Monday, 7 March 2011

Level Up at Tayyabs

My first impression of Pakistani cuisine was pleasant, but people simply won’t shut up about Tayyabs. So a visit to the much loved restaurant is inevitable. It was 3pm on a rainy Sunday afternoon. Thankfully there were no queues, but the joint was still 90% packed plus the odd few waiting for their takeaway orders.

Despite the air of laziness filling the entire London on yet another gloomy Sunday (which started off super sunny), the atmosphere was lively in Tayyabs; plates of sizzling grills flying out from the kitchen, staff speedily manoeuvring around the tables and each other, and patrons chatting away over plates of colourful curries.
We were served a jug of tap, poppadoms & chutney and a plate of salad as we were seated. Salad actually looked edible as opposed to the limp and wilted shreds at Lahore. The menu looked more or less the same, with main courses that I couldn’t translate. Seeing I had a world traveller dining with me, I left him to do the ordering. Basically he looked at what our neightbours were having, and asked for whatever looked good. Worked fine.
Mixed Grill
The sizzling hot grill was still hissing away as our platter hit our table. It smelt so good. I must say these lamb chops looked a lot more like ribs, and the meat was slightly overcooked to dryness, the ones in Lahore looked better. Nonetheless they were bursting with flavours, started gentle and the spices slowly crept in… then counterbalanced by a refreshing zest.  The seekh kebab turned the heat up. The deceivingly innocent mince was mixed with seeds of dynamite, which exploded with the peppery herbs in mouth. It was spicily addictive. Again, I hate chicken breast. One of the four chops was indistinguishably burnt, but otherwise a fiery start.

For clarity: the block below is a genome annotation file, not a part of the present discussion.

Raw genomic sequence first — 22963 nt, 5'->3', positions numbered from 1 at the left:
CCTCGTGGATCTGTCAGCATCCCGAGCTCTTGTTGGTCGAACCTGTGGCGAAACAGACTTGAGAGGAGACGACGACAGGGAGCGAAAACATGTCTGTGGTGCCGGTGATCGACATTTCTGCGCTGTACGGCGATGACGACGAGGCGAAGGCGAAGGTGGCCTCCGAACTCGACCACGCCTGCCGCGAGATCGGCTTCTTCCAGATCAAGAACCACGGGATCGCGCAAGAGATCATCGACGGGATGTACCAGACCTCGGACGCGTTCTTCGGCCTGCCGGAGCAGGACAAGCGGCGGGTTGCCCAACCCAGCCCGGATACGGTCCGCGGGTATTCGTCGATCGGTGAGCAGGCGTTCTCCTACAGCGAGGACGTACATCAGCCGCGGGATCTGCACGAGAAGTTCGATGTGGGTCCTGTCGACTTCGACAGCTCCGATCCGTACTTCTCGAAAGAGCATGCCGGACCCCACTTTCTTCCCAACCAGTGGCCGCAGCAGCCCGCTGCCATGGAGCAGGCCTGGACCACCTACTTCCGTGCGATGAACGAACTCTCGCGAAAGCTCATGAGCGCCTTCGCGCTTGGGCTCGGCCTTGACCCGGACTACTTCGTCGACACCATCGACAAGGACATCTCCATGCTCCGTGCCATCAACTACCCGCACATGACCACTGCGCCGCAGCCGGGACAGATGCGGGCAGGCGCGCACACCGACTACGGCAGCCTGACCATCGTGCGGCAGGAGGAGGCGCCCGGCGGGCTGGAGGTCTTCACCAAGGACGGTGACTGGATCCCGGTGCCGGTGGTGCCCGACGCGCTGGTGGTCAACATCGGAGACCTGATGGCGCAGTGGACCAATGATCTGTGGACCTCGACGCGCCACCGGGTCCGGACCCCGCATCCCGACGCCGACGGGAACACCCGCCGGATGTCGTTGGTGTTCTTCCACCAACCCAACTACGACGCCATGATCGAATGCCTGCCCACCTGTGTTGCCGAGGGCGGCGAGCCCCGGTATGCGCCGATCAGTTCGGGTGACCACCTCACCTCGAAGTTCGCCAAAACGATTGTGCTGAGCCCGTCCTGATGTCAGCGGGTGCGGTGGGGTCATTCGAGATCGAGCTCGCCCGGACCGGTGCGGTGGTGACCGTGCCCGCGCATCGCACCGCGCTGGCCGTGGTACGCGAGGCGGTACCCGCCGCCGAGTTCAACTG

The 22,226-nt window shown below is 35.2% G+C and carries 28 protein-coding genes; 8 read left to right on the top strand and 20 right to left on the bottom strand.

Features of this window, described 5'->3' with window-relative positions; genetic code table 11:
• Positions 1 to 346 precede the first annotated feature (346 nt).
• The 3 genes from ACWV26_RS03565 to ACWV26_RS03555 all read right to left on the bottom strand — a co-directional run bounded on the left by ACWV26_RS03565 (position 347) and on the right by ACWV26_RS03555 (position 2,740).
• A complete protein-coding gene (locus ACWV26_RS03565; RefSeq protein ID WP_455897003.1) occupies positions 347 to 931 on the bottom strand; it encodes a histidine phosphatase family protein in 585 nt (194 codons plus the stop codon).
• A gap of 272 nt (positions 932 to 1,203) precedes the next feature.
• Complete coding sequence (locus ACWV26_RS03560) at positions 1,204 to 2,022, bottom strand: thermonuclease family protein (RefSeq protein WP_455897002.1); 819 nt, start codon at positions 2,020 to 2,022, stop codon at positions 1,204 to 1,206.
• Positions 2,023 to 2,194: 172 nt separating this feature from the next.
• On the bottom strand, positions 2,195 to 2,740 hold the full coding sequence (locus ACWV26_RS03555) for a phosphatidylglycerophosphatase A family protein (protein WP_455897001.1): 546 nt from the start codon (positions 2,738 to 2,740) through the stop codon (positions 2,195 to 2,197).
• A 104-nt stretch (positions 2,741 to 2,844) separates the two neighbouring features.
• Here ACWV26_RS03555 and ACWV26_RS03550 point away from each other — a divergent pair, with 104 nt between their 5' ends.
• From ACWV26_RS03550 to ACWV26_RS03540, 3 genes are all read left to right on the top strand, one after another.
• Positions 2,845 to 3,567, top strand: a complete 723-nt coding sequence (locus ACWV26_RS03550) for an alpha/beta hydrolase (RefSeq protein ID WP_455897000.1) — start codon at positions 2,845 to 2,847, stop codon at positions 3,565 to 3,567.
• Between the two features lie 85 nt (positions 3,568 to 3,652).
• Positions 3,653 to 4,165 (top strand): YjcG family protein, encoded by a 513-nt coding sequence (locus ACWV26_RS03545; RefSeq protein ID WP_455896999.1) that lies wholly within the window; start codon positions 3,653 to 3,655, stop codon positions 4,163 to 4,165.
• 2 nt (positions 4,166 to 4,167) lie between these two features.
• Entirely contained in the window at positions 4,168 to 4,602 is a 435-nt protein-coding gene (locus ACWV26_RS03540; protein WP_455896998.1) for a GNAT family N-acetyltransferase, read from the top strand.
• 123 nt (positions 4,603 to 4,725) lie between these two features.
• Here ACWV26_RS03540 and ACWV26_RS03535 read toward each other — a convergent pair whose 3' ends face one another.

Karahi Gosht
Luckily this was a calmer dish. I couldn’t help but felt it was similar to the lamb curry I had in LKH, which wasn’t dissimilar to Rogan Josh. It must be my lack of knowledge for Pakistani recipes. Anyhow it was a good curry, and it would be an even better curry with more tender lamb.
Garlic Naan
Elastic and airy, without the glitter from ghee, but much more garlicky.
I had roughly the same things as I did in LKH, which allows a fair comparison I believe. Yet I am not sure which I prefer. Tayyabs undoubtedly offer a more comfortable dining environment, with better trained staff and of course, the sizzling grill. While both eateries served aromatic and presumably authentic fare, I thought LKH cooked slightly better meat. Perhaps I had higher expectations for Tayyabs? Or just my low tolerance for spiciness?
83-89 Fieldgate Street
London
E1 1JU
Tel: 0207 247 6400

Tayyabs on Urbanspoon

3 comments:

  1. I also went to tayyabs with high expectations, but i came out feeling it was good, but not wow. Mirch masala in tooting had the wow-factor for me, but i've heard it's no longer so good.

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  2. I usually go to Tayyabs for the mixed grill but I must admit the curries are not nice at all. The best place for curries are Brick Lane escpecially Sheba, Aladdin and Bengal Village.

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  3. The same names for Brick Lane keep popping up... when 1 person says a place is good, another 4 people say another joint is much better... then we enter a vicious cycle:(

    Anything I should avoid ordering at Sheba/Aladdin/Bengal?

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